Environmental Monitoring and Assessment

, Volume 94, Issue 1–3, pp 23–38

Using Spatial Interpolation to Estimate Stressor Levels in Unsampled Streams

  • Lester L. Yuan


Accurate estimates of stressor levels in unsampled streams would provide valuable information for managing these resources over large regions. Spatial interpolation of stream characteristics have rarely been attempted, partly because defining separation distances between distinct stream samples is not straightforward. That is, conventional Eulerian definitions of separation distance may not apply to stream networks where information flows along distinct paths. A two-stage model for estimating stressor levels in unsampled streams is presented. Mean characteristics within streams are predicted using a generalized additive model and residual variation is estimated using a conventional application of spatial statistics. The model is developed and tested using stream survey data collected in the state of Maryland, USA. Model efficiency is compared for three stream variables (nitrate concentration, sulfate concentration, and epifaunal substrate score) known to be associated with biological impairments in streams. Accounting for spatial autocorrelation in the residual variation improved model R2 from 0.71 to 0.81 for nitrate, from 0.29 to 0.63 for sulfate, and from 0.21 to 0.31 for epifaunal substrate score.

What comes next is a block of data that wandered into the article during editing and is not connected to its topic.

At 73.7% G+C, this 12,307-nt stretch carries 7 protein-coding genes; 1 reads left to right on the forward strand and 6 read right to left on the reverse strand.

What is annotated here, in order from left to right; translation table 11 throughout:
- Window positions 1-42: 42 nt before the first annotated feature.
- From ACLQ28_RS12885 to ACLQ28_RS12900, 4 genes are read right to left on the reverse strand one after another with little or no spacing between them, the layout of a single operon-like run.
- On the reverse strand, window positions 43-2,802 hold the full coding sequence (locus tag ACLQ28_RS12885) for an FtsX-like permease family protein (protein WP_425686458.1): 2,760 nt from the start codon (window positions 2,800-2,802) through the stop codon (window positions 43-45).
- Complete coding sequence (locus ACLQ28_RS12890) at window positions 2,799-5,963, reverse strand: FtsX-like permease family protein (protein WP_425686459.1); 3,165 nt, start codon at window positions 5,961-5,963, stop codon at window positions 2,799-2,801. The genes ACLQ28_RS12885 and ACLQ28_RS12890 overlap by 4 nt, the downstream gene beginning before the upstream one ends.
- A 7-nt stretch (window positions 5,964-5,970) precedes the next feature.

kriging interpolation nitrate physical habitat streams sulfate 


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© Kluwer Academic Publishers 2004

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  • Lester L. Yuan

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